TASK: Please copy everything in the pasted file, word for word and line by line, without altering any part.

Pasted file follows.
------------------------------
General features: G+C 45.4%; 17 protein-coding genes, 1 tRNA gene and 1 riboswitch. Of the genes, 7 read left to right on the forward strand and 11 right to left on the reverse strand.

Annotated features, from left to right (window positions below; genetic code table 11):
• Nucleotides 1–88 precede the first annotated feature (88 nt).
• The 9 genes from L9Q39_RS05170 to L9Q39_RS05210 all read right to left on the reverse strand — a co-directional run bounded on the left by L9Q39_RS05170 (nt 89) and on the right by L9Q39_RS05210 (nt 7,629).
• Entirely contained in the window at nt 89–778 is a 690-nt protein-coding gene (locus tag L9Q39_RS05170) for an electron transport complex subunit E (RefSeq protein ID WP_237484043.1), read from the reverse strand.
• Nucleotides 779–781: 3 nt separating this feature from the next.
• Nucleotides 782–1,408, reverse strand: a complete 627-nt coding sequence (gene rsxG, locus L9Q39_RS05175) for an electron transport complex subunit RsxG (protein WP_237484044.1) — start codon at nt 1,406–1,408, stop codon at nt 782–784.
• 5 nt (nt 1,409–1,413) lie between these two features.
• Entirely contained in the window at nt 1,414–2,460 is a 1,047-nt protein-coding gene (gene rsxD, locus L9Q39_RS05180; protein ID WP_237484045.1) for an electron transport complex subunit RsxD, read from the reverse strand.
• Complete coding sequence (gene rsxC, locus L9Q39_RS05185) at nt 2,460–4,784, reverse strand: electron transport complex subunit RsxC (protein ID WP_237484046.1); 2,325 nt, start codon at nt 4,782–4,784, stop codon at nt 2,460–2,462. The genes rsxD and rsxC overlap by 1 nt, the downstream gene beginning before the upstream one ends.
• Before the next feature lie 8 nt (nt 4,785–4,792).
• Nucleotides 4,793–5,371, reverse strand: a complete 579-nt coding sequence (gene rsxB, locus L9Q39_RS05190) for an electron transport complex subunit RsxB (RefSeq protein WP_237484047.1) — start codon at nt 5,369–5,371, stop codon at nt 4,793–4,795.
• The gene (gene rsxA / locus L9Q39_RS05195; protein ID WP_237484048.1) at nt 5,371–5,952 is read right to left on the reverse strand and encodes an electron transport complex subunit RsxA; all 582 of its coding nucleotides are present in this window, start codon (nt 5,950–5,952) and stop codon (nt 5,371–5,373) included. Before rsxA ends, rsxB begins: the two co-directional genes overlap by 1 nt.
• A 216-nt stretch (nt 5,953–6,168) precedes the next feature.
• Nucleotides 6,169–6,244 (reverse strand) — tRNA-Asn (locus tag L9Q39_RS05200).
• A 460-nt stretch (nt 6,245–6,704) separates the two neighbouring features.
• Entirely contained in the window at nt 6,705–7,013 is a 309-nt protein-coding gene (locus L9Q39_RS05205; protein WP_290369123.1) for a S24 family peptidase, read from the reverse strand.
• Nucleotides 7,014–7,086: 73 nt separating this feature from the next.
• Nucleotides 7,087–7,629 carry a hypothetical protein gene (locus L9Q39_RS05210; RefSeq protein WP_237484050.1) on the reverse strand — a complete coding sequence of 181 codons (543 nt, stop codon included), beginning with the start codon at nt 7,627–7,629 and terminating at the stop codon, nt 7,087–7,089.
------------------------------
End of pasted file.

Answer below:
General features: G+C 45.4%; 17 protein-coding genes, 1 tRNA gene and 1 riboswitch. Of the genes, 7 read left to right on the forward strand and 11 right to left on the reverse strand.

Annotated features, from left to right (window positions below; genetic code table 11):
• Nucleotides 1–88 precede the first annotated feature (88 nt).
• The 9 genes from L9Q39_RS05170 to L9Q39_RS05210 all read right to left on the reverse strand — a co-directional run bounded on the left by L9Q39_RS05170 (nt 89) and on the right by L9Q39_RS05210 (nt 7,629).
• Entirely contained in the window at nt 89–778 is a 690-nt protein-coding gene (locus tag L9Q39_RS05170) for an electron transport complex subunit E (RefSeq protein ID WP_237484043.1), read from the reverse strand.
• Nucleotides 779–781: 3 nt separating this feature from the next.
• Nucleotides 782–1,408, reverse strand: a complete 627-nt coding sequence (gene rsxG, locus L9Q39_RS05175) for an electron transport complex subunit RsxG (protein WP_237484044.1) — start codon at nt 1,406–1,408, stop codon at nt 782–784.
• 5 nt (nt 1,409–1,413) lie between these two features.
• Entirely contained in the window at nt 1,414–2,460 is a 1,047-nt protein-coding gene (gene rsxD, locus L9Q39_RS05180; protein ID WP_237484045.1) for an electron transport complex subunit RsxD, read from the reverse strand.
• Complete coding sequence (gene rsxC, locus L9Q39_RS05185) at nt 2,460–4,784, reverse strand: electron transport complex subunit RsxC (protein ID WP_237484046.1); 2,325 nt, start codon at nt 4,782–4,784, stop codon at nt 2,460–2,462. The genes rsxD and rsxC overlap by 1 nt, the downstream gene beginning before the upstream one ends.
• Before the next feature lie 8 nt (nt 4,785–4,792).
• Nucleotides 4,793–5,371, reverse strand: a complete 579-nt coding sequence (gene rsxB, locus L9Q39_RS05190) for an electron transport complex subunit RsxB (RefSeq protein WP_237484047.1) — start codon at nt 5,369–5,371, stop codon at nt 4,793–4,795.
• The gene (gene rsxA / locus L9Q39_RS05195; protein ID WP_237484048.1) at nt 5,371–5,952 is read right to left on the reverse strand and encodes an electron transport complex subunit RsxA; all 582 of its coding nucleotides are present in this window, start codon (nt 5,950–5,952) and stop codon (nt 5,371–5,373) included. Before rsxA ends, rsxB begins: the two co-directional genes overlap by 1 nt.
• A 216-nt stretch (nt 5,953–6,168) precedes the next feature.
• Nucleotides 6,169–6,244 (reverse strand) — tRNA-Asn (locus tag L9Q39_RS05200).
• A 460-nt stretch (nt 6,245–6,704) separates the two neighbouring features.
• Entirely contained in the window at nt 6,705–7,013 is a 309-nt protein-coding gene (locus L9Q39_RS05205; protein WP_290369123.1) for a S24 family peptidase, read from the reverse strand.
• Nucleotides 7,014–7,086: 73 nt separating this feature from the next.
• Nucleotides 7,087–7,629 carry a hypothetical protein gene (locus L9Q39_RS05210; RefSeq protein WP_237484050.1) on the reverse strand — a complete coding sequence of 181 codons (543 nt, stop codon included), beginning with the start codon at nt 7,627–7,629 and terminating at the stop codon, nt 7,087–7,089.